Polly Samson: Haunted by “The Apple Tree”


Polly Samson links the stories in Perfect Lives, her second collection, by overlapping characters in the same community—the family featured in one story will be the last clients of the piano tuner in the next story; his first client will be a friend to the unnamed woman whose first-person account of her marriage and family life is revisited several times. (This narrator also has an intense love of photography, drawing upon Samson’s personal passions). Some of her characters are just millimeters away from a breakdown, others are already behaving quite erratically, but a few have managed to carve out moments of comfort and passion; they all, however, tend to be at best tangentially aware of the dramas being played out around them. Samson has written the introduction to a collection of some of Daphne du Maurier’s earliest work, The Doll and Other Stories, so it makes sense that she would invoke du Maurier for this “Selling Shorts” essay—and the nervous energy in so many of her characters makes the choice even more apt.

As a child in London, I suffered so badly from nightmares that my mother took me to the doctor. I remember clearly the doctor in half moon glasses solemnly writing out a prescription for warm milk at bedtime, and yet I remember very little about the nightmares themselves: just a feeling of darkness, and trying to run, of gnarled roots and branches closing in around my head.

I stopped having bad dreams when we moved to Cornwall when I was eight. My suddenly peaceful sleep was odd, considering that we now lived in an old granite vicarage said to be haunted by a murderess and which was situated beside an ancient graveyard from which our terrier would bring the occasional femur. It wasn’t far from Fowey, where Corwall’s greatest novelist—Daphne du Maurier—lived and work, and this was real du Maurier country: open moors, windswept, sparsely populated… As I headed into my teens, I found I shared du Maurier’s passion for this wild landscape over which my own imagination had been freed to roam. I lost myself in her novels and slept peacefully at night.

I don’t know why I didn’t read her short stories until much later. I don’t think I ever came across them at the time; perhaps they weren’t even in print. I remember being surprised that two films that had truly terrified me—each causing a resurgence of nightmares—Alfred Hitchcock’s The Birds and Nicholas Roeg’s Don’t Look Now were, in fact, based on du Maurier short stories.

As terrifying as I found the movies, I found that The Birds and Don’t Look Now wound the tension even tighter on the page than on the screen; du Maurier can do atmosphere and menace like no one else, and her short stories make my pulse race faster than her novels. In the smaller space, she hasn’t had to think too much about pace or form, so the stories seem more instinctive. In the more concentrated form, she is able to tap into fears that are so deeply subconscious you don’t even know that they are yours.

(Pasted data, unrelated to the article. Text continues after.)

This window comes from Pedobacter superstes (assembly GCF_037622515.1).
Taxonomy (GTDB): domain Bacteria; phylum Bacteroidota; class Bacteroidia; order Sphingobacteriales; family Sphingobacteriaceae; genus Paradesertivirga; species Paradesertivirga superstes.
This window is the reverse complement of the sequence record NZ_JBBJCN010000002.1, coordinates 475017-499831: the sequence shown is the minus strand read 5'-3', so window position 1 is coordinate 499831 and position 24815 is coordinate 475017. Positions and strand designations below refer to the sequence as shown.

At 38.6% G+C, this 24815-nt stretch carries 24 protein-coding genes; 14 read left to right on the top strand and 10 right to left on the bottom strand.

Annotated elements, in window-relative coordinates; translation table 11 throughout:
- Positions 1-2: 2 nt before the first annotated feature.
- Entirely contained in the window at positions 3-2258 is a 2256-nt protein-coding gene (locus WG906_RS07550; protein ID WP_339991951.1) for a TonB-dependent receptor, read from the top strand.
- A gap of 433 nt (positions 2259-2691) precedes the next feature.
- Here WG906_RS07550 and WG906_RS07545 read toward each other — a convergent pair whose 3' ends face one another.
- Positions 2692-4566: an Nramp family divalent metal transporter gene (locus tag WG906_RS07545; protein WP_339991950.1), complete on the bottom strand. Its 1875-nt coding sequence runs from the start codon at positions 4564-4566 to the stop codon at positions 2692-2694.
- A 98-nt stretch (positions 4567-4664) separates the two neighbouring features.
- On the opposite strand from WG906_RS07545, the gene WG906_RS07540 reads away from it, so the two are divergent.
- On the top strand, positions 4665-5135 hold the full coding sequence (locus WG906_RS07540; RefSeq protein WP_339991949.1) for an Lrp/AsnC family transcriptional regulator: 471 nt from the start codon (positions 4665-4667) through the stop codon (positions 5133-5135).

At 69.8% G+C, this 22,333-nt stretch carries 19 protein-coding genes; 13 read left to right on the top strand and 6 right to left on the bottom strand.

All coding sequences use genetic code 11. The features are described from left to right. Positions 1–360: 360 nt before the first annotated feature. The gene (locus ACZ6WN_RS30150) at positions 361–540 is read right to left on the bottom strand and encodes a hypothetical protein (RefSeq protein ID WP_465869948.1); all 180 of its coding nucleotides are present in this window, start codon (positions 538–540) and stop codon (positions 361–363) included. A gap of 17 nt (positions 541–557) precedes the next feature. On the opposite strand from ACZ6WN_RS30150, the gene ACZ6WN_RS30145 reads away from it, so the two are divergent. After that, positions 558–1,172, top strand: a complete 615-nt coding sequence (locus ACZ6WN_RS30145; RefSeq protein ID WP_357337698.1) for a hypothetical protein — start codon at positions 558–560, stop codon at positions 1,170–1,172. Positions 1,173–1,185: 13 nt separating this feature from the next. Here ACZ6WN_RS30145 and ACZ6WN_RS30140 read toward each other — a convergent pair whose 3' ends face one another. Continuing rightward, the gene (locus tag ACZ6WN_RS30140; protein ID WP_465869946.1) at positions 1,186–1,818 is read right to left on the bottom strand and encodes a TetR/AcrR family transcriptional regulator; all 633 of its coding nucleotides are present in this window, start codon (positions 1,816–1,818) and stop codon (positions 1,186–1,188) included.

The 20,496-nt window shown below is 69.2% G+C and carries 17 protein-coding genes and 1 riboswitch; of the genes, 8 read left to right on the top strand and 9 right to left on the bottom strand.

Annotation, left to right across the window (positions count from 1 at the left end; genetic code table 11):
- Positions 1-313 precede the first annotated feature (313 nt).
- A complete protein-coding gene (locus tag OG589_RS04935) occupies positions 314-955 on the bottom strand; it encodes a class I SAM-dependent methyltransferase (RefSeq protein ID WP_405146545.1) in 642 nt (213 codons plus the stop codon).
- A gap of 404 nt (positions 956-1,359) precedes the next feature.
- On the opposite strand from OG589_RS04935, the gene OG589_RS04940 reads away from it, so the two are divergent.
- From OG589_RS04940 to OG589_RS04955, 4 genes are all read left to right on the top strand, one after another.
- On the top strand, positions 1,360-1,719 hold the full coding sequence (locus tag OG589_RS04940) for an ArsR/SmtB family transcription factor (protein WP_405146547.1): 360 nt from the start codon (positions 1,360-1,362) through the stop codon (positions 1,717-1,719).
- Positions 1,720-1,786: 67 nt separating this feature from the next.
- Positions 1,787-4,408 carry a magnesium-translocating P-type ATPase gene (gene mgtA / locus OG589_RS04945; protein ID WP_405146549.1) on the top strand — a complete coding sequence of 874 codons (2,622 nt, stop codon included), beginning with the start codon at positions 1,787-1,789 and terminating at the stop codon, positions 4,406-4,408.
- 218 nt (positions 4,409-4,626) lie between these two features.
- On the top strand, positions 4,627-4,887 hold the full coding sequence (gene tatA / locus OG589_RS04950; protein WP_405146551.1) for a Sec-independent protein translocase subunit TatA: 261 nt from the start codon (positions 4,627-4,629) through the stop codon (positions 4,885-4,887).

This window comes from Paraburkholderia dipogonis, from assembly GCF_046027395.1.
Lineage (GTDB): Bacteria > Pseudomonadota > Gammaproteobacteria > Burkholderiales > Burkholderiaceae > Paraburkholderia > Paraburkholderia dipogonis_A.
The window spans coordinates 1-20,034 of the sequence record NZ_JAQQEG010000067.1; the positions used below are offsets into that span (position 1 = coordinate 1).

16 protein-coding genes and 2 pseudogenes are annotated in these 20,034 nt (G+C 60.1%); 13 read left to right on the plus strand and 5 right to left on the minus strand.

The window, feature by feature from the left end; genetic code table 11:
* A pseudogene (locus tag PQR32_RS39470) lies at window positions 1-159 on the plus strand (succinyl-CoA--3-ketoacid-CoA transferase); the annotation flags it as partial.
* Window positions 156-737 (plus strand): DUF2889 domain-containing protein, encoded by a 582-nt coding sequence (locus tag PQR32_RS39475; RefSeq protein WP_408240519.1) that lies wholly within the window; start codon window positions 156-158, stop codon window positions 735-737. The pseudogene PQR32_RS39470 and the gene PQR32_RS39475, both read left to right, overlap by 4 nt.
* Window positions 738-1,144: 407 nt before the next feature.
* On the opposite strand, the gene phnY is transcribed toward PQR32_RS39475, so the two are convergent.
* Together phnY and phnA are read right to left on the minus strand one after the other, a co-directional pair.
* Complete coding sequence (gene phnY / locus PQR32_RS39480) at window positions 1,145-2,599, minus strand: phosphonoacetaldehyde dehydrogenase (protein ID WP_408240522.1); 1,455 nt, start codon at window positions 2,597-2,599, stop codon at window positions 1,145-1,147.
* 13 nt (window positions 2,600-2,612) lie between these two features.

20 May 2011 | selling shorts |

David Rivard, “How Else to Say It”


And the guilt that must be got rid of
all one’s life
how does my neighbor feel about that?
these appearing but feckless days
vain or proud
with riverine lavender & lupine in hand
a true lion of Judah is what
he is
while waiting for a light snow cover
and insulin
there’s slush on his G-Unit sneakers
muffin crumbs on his scarf
an aging incendiary
cosmopolitan but unfussy
back from an early morning Mass
and Holy Communion.

How else to say it
except that it’s not such a bad way to make a living
bringing home
some sign as unshakeable as ashes
on this particular Ash Wednesday’s forehead
the quiet clear reminder of a smudged thumbprint
above his eyes
but in those eyes
a shine like the feeling inexplicable
to anyone lacking the sweet understanding
of a dog in boyhood
that to pee against the mossed bark of Juniper pine
is to be real in your soul.

Otherwise Elsewhere is the fifth collection of poems by David Rivard. You can read “Forehead” and “Lives” at Rivard’s website; the Academy of American Poets has “Plural Happiness.” The collection also includes “Townie Gossip (Since You Asked)” (AGNI Online)” and, of course, “Otherwise Elsewhere” (although the version published in American Poetry Review is markedly different than the one in the book). And the literary website Numéro Cinq posted four more poems.

“What I’ve always been interested in is moods—my own and the world’s,” Rivard said in a 2006 interview, “and, often, that is about as close to subject matter as I can get now. And anyway, our emotional lives are so complicated, rich, and full of illusions and blind spots. So the purpose of writing a poem in some ways is to be surprised by discovering this thing that you didn’t know about yourself or the world. In that case, the stories you tell yourself are the least interesting thing about you. And almost always untrue. Or not true enough.”

19 May 2011 | poetry |

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